Love, like a bracing shot of February flu, is in the air. If you’re inoculated to the seasonal spirit, and you find your calendar as clear as your heart, fear not – there are games. Games, it must be said, cater more to the noble cause of automatic weaponry than they do to the twang of Cupid’s bow. But even games that deal in dour moods and cruelty can find time to melt the heart. Let’s take a look at some of gaming’s most memorable dates, and, in so doing, lift up our spirits and seek guidance.
Metal Gear Solid: Peace Walker
How odd that a game about the proliferation of nuclear missiles in Cuba should find the time for its hero to go on a date. With a name that’s suggestive of all manner of perversion, Naked Snake finds himself, late in Metal Gear Solid: Peace Walker, charged with his most challenging mission yet, entitled ‘Date with Paz.’ Snake, at 39 years of age, the first flecks of grey in his beard, one eye missing, and possession of a walking battle tank, sees fit to court a 16-year-old named Paz. How should such a creepy setup conclude? You might think a prison sentence, but no; it ends with Snake enveloping them both in a cardboard box with a pink heart pasted on the side. And they say romance is dead.
For most of Fahrenheit, romance had certainly been put on ice. The title, however, contains a clue that points to things hotting up. (My apologies to the folks who were fobbed off with the ghastly ‘Indigo Prophecy.’) Who would have thought that Carla Valenti (another name, another clue!), a charismatic, capable detective would have succumbed to the limp charms of Lucas Kane, a man as pale as paper, sporting an unwise, orange-brown shirt, and spouting dreary tidings of apocalypse. The answer is David Cage. More than that, we are given analogue-stick-control of all the thrusting. What a perfect picture of a dream caged: the mysteries of human connection measured out with a DualShock.
Grand Theft Auto: San Andreas
The BBFC gave Fahrenheit a 15 certificate for containing ‘moderate horror and sex’ (although I would amend that to ‘moderate horrific sex’); whereas Grand Theft Auto: San Andreas received an 18 rating without the messy results of its romance making the final cut. I’m speaking, of course, of the Hot Coffee controversy. Such was the name given to a mod that allowed players to access a sex minigame lodged in developer Rockstar’s code. Whilst the game’s protagonist, C.J., is capable of many passionate encounters with a number of different women, his first, Denise Robinson, is introduced in the mission ‘Burning Desire.’ What better name for the firestorm of controversy that surrounded their forbidden love?
Final Fantasy X
If nothing else, Final Fantasy X is proof that love can blossom without sinking into smut (which isn’t to say that it doesn’t spiral into the surreal). Taking a break from their quest to defeat Sin, heroes Yuna and Tidus experience a touching moment. Yuna encourages Tidus to laugh away his troubles; if only she knew what she was about to unleash upon the world. I would heartily prescribe this as a rescue tactic on a bad date. If things aren’t going your way, if the small talk has spluttered to a halt, then try emergency laughter. If this doesn’t win your date over, you’ll likely be ejected from most restaurants; in which case, your failing date will be over much faster. You can’t lose, really.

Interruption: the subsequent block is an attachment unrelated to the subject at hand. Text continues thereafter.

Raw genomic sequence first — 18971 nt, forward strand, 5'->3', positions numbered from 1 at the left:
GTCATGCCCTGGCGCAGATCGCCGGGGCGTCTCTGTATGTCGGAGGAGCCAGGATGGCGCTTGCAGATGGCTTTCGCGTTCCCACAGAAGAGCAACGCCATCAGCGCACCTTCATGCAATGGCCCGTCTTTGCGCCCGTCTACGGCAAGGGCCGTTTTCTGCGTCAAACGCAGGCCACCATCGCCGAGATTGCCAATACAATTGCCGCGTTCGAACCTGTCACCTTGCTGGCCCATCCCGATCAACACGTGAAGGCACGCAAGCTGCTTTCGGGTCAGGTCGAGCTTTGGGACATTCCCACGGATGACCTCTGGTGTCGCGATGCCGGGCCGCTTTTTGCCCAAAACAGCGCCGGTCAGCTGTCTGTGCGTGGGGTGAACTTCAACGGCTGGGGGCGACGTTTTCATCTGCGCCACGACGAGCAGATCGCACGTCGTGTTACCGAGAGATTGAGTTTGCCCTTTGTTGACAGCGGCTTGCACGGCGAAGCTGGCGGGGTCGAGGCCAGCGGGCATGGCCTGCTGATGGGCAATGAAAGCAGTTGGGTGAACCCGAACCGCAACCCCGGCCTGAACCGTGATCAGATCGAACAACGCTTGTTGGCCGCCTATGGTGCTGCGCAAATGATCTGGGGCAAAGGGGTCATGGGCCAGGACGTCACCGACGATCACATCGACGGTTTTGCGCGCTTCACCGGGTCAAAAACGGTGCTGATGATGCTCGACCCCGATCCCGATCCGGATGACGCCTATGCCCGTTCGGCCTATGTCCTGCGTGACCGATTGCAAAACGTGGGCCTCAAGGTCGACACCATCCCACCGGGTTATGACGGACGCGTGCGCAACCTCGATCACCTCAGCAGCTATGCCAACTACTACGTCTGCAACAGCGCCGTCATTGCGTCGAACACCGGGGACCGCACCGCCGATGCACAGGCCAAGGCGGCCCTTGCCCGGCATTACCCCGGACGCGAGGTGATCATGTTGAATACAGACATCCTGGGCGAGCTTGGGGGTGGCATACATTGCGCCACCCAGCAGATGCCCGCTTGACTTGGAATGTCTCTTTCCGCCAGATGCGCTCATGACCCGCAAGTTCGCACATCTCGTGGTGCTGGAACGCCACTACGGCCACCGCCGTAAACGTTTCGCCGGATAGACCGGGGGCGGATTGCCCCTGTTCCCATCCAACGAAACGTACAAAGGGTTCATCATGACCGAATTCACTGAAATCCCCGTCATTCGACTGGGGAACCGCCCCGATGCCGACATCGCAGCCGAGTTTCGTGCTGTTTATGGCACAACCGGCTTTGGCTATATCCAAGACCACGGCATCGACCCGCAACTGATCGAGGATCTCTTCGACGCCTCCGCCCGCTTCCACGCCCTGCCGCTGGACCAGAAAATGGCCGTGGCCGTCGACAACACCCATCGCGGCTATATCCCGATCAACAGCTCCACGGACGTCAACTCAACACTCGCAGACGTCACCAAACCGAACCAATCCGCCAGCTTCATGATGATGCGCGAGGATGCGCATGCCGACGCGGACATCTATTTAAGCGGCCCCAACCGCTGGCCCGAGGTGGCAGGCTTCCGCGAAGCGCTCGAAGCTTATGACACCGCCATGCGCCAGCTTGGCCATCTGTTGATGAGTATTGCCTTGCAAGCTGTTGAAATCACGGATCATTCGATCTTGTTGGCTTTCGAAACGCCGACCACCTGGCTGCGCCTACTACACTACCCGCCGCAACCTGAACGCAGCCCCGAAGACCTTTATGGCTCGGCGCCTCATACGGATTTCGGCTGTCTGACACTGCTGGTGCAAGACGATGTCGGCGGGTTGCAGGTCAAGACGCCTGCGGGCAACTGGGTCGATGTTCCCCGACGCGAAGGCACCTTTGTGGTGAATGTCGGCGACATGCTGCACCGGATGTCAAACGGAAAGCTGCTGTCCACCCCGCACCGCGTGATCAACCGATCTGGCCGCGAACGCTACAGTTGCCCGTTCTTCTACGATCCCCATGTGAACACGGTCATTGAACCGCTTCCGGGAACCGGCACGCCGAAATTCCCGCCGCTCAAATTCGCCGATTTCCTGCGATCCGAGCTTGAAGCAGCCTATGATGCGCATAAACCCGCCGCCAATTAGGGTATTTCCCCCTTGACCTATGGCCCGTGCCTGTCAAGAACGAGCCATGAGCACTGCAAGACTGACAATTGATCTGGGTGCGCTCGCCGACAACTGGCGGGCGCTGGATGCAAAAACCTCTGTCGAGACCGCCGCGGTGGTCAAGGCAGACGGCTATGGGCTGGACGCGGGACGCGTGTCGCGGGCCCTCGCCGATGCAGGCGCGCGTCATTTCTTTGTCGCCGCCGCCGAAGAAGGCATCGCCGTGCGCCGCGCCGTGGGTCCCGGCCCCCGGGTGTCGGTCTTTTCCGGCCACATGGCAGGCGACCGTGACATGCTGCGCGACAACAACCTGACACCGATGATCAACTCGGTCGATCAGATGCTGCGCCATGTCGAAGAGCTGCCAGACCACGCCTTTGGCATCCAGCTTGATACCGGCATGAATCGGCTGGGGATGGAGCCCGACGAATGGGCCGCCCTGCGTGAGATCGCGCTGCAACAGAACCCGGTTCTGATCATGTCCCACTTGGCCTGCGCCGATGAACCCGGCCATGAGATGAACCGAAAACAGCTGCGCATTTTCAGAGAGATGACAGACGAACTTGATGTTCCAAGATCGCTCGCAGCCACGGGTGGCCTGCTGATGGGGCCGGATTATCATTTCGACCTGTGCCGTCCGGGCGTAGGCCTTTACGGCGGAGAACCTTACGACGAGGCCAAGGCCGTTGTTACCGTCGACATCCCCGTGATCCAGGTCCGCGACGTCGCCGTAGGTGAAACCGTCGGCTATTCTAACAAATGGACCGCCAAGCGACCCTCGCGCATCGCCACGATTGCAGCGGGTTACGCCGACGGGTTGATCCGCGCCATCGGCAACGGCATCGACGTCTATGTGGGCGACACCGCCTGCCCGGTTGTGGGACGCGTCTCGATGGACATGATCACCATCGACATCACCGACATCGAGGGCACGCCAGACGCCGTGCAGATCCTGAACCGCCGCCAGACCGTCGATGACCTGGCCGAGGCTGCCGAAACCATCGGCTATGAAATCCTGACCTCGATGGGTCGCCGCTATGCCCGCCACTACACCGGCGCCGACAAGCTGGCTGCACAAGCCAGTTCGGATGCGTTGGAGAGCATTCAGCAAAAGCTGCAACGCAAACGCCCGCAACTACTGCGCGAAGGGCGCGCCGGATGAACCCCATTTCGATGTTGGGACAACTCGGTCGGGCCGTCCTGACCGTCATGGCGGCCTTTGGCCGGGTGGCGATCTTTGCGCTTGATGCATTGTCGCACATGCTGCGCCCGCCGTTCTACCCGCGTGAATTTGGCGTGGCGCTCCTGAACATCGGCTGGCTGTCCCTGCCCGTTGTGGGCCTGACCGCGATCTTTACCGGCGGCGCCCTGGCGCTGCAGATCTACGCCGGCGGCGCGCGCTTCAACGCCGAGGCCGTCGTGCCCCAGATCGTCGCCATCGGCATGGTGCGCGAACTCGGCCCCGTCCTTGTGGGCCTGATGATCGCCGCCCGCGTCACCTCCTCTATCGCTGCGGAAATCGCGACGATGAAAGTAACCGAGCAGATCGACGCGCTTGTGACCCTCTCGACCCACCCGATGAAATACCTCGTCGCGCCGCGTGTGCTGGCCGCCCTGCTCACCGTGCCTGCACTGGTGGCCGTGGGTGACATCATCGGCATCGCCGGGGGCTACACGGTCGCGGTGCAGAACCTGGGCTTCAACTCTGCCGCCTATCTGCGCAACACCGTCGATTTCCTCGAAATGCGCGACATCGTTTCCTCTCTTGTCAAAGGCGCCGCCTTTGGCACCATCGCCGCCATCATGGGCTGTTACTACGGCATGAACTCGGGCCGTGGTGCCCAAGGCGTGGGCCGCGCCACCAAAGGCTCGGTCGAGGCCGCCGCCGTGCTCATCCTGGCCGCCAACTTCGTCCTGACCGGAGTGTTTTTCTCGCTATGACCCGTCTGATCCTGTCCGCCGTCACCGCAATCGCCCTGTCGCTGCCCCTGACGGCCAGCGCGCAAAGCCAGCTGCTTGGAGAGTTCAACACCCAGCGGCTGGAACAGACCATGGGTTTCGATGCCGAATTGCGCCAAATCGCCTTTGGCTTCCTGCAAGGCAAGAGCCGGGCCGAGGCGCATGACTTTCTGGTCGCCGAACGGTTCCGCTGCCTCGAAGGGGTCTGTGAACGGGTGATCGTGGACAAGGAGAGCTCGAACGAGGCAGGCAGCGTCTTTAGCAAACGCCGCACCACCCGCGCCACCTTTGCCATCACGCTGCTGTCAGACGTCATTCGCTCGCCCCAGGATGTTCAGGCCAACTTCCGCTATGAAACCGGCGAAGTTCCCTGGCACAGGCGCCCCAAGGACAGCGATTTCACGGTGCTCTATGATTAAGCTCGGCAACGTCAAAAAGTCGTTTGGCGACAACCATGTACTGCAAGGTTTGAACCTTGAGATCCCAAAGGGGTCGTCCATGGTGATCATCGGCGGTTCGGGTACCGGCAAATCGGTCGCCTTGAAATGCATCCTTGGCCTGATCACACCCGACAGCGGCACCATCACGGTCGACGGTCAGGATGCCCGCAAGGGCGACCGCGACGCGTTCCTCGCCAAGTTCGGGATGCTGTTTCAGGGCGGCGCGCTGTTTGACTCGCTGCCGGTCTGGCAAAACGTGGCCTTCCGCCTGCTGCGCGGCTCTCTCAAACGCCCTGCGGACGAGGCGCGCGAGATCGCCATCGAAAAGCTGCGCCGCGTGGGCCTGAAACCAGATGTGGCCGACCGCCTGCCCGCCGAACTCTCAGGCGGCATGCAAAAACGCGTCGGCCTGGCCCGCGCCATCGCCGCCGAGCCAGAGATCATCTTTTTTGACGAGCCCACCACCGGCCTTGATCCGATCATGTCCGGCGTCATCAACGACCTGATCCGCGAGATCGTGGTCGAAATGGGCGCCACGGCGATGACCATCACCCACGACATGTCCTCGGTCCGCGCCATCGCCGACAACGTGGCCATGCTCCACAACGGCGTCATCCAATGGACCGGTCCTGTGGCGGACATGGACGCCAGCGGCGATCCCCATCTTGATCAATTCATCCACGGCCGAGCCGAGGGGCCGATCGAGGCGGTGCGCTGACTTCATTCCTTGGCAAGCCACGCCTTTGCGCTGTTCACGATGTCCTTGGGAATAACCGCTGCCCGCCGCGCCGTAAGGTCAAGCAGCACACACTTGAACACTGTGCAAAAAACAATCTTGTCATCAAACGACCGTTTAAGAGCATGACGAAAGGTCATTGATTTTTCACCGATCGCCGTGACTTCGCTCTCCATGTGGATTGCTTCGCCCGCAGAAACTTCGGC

Who says staying home and playing video games might hamper your love life? Granted, you could argue that being married to someone, as far as dating goes, is cheating – what with a certain measure of success guaranteed from the start. But even though Nate and Elena are married in Uncharted 4, their evening – early on, in chapter 4 – contains the essential hallmarks of romance. Dinner, drink, conversation, distraction, dissatisfaction, and quietly seething resentment. It’s when Nate fires up Crash Bandicoot that he and his wife relax and the strains on their relationship are eased. There’s a lesson after all, then: when trouble looms, when things threaten to get too real, bandicoots and boulders are the answer.
Speaking of strain, if you journey back to the blinking beeps of the medium’s origin, you’ll find the most breathless romance of them all. The original long distance relationship, caught in a ceaseless dance of wits and acrobatics. It’s a touching thought that the very origins of video games are steeped in romance, two young lovers rendered as lines of unblinking passion and pixels, firing an endless spark between them. The real genius of Pong, though, is that it captures not just the first blush of love but the subtle undertones of heartbreak: the competition, the point-scoring, the defeat. It serves as both a sombre hymn to and a pulsing celebration of love. What else could you wish for this Valentine’s Day?